The word “Brexit” is never uttered in “The Last Tree,” yet the U.K.’s current identity crisis — its surging, hostile preoccupation with defining the parameters of Britishness after a more culturally porous period of history — reverberates quietly throughout Shola Amoo’s sophomore feature. Amoo’s own childhood inspired this plainly heartfelt study of a Nigerian-British boy, raised in a white rural community, whose sense of self changes drastically when he moves to a diverse, deprived area of London. The coming-of-age saga that ensues thoughtfully alternates universal adolescent insecurities with urgently specific minority politics — filtered through a first-person perspective that itself oscillates between furious clarity and vivid confusion.
Confusion, be it over one’s identity, one’s emotions or one’s place in the world, is actually what “The Last Tree” depicts with most assurance. Switching to outright narrative cinema after his restless multimedia debut “A Moving Image,” Amoo elastically distorts sound and image to convey the agitated, evolving inner life of unmoored teenager Femi, whose English upbringing and African heritage have never quite made peace with each other.
It’s on more prosaic aspects of storytelling that “The Last Tree” occasionally falters, particularly in a second half that wanders half-heartedly into more familiar London gangland territory. Neither fully subverting nor delivering on those genre trappings, the film is as frustrated as its protagonist in its pursuit of closure. Prospective distributors may draw comparisons to another British Sundance premiere from this decade, Sally El Hosaini’s excellent “My Brother the Devil,” which likewise enriched its troubled-youth template with keen sociocultural detail.
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The film’s woozy opening minutes may lead viewers to expect a dewier memory piece than the anxious, conflict-heavy drama that lies ahead. In a suspended state of tangerine-lit bliss, shot with magic-hour widescreen grandeur by d.p. Stil Williams, 11-year-old Femi (charismatic newcomer Tai Golding) plays and tussles with his white schoolmates on the sprawling flatlands of Lincolnshire, before returning home to the tender care of foster mother Mary (Denise Black). Amoo has reason to linger in lush slow-motion on such moments: Perhaps we’re already seeing them as heightened, perfected and preserved in the mind’s eye of our protagonist, for whom such carefree living abruptly ceases when his biological mother Yinka (Gbemisola Ikumelo) returns to claim him.
Jarringly transferred from a middle-class country idyll to a boxy council apartment in rough-edged south London, the lad is forced to reckon with his outsider status in ways from which he was previously protected. His overt African identity makes him a target for more naturalized school bullies, though he feels no less alienated from Yinka, a God-fearing Nigerian immigrant loyal to the traditions and values of her homeland, and exasperated to the point of abusiveness by her son’s lack of reverence for same. “I didn’t raise you to be rude,” she scolds, to which his reply is as cruel as it is fair: “You didn’t raise me.” Though Amoo’s script is sparse on the details of Yinka’s backstory and Femi’s fostering, Ikumelo’s bruised portrayal of a mother stranded between equal reserves of pride and guilt implicitly fills in the gaps.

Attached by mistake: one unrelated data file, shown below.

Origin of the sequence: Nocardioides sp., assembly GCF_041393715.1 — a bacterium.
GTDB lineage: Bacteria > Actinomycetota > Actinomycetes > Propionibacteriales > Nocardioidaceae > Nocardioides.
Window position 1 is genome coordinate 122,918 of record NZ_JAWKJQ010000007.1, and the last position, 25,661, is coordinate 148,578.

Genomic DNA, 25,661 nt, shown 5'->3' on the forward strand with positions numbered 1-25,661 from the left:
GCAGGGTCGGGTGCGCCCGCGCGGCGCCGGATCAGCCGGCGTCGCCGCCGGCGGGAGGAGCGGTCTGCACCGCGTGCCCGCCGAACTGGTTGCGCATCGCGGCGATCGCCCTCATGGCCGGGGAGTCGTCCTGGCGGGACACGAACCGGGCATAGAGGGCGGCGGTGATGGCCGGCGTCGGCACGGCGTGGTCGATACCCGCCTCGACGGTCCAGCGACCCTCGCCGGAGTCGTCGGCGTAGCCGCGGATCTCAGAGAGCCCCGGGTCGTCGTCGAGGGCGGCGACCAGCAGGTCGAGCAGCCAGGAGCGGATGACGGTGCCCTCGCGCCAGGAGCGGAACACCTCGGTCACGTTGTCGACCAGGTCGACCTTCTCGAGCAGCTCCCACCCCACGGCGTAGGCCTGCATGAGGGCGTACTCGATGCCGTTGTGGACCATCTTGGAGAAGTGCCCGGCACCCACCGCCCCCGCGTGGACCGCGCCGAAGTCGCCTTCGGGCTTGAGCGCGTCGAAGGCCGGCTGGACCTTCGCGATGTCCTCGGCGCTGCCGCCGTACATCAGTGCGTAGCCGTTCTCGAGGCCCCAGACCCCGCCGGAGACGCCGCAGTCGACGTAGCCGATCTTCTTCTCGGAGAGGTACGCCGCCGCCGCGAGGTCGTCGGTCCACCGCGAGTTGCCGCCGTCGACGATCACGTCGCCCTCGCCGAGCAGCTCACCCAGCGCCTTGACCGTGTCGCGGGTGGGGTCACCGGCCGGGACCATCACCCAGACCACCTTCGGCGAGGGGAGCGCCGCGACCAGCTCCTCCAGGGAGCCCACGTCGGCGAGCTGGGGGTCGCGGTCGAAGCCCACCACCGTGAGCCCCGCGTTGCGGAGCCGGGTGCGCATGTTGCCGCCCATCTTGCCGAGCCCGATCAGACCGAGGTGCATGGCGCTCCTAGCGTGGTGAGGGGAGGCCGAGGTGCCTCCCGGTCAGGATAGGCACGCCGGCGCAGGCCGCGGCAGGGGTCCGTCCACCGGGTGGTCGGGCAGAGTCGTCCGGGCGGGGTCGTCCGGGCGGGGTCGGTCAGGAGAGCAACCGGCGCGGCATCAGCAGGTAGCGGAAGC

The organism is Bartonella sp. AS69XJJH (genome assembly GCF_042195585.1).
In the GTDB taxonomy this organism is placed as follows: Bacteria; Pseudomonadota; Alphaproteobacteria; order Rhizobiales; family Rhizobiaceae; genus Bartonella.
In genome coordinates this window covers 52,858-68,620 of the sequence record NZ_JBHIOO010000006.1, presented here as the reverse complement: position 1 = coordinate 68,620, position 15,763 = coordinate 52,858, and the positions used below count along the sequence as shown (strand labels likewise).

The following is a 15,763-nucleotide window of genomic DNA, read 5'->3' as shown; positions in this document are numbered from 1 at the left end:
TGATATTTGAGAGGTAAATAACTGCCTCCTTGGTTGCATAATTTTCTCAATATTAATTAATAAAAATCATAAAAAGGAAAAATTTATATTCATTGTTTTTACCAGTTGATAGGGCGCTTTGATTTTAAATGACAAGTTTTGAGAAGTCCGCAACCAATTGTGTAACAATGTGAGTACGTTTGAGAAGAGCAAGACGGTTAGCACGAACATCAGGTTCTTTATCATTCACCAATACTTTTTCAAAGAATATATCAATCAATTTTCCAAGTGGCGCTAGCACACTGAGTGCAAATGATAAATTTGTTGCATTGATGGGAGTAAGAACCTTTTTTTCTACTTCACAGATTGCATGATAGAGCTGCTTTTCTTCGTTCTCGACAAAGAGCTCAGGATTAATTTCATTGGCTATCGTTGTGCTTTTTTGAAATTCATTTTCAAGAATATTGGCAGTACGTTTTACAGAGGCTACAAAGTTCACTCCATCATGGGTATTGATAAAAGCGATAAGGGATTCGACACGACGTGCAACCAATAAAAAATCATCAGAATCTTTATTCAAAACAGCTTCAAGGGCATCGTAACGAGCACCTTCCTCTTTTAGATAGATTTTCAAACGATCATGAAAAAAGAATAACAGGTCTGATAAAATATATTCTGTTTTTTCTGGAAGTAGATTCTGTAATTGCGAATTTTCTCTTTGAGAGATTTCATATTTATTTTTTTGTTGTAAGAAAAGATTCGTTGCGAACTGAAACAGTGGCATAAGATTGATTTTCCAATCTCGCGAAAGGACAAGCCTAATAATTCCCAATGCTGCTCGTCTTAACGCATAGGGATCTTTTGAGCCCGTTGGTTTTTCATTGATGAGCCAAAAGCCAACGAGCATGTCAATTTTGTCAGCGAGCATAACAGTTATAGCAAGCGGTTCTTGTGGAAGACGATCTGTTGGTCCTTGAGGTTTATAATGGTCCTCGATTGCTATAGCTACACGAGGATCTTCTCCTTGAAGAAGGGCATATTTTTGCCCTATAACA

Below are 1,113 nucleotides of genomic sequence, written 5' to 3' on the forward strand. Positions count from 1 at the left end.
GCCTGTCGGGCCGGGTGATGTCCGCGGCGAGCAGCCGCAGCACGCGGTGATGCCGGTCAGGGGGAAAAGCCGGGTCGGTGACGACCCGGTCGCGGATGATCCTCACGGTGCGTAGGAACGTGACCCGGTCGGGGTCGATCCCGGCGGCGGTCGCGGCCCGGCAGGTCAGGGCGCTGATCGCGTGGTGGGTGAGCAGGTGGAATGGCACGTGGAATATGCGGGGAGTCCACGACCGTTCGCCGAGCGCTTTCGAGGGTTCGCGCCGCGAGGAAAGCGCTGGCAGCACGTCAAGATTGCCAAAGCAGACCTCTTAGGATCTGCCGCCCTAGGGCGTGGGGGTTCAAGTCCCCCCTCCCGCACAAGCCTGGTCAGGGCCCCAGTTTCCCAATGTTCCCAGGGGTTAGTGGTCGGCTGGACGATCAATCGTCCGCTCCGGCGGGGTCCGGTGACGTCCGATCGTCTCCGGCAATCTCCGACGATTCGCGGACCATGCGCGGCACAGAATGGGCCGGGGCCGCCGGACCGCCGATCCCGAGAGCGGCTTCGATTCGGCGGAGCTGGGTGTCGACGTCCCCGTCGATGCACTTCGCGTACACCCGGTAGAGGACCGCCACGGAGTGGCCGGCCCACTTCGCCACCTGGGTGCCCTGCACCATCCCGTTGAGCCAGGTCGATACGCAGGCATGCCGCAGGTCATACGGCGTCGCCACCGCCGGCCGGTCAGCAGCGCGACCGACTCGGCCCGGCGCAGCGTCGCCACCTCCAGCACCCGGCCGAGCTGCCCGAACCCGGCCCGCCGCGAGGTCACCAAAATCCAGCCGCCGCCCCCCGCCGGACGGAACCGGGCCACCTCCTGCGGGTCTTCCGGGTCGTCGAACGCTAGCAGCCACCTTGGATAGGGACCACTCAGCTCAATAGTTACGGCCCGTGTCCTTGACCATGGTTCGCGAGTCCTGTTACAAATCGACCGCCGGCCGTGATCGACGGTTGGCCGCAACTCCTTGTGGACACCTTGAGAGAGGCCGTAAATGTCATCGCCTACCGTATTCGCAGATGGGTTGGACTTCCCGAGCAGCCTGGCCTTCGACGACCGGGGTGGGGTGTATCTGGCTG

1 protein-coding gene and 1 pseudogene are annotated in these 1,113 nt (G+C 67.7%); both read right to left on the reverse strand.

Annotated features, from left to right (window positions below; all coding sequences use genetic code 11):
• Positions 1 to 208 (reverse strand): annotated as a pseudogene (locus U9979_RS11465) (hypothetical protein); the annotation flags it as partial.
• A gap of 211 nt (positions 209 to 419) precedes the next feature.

We leap forward a few years to find Femi (now an imposing Sam Adewumni) surly and street-hardened, if not entirely assimilated: He tells his friends he listens to Tupac, though it’s The Cure that pulses through his headphones. The chasm between him and Yinka has only widened and cooled; when small-time local gangster Mace (Demmy Ladipo) takes an interest in the rudderless teen, an age-old fork in the road is reached. Amoo is less interested in the mechanics of this moral choice than he is in evoking Femi’s addled state of mind as he makes it: Blown-out lighting and deftly warped sound design impose a slurred, fugue-like quality on the film’s social realism, as his carefully managed array of identities clash and collapse under pressure.
Less sharply evoked, however, is the surrounding fabric of Femi’s everyday life, outside of his stunted relationship with Yinka. His male peers and associates want for detail and distinction, as does the hazy, glowing-red underworld he’s drawn into, while the character of a sternly supportive teacher (Nicholas Pinnock) — present at all ages, it seems — is thinly drawn. A romantic bond with an outcast African student (Ruthxjiah Bellenea, making a piercing impression in only a couple of scenes) is tentatively broached and left dangling.
Femi’s life, then, is an inchoate one-man-show, with only intermittent oxygen for others in his orbit, and the film follows suit. “The Last Tree” (a title that remains opaque throughout) may not cover as extensive or as intricate a timeframe as Barry Jenkins’s “Moonlight,” but it echoes that film’s understanding of disenfranchised masculinity in glitchy progress. The amped-up class warfare and anti-immigrant sentiment of modern-day Britain, meanwhile, have only made Femi’s liminal identity — British, African and black, but not enough of any of those things for some people’s liking — harder for him to embrace. Some teenagers have the luxury of living up to expectations; it’s all he can do to live them down.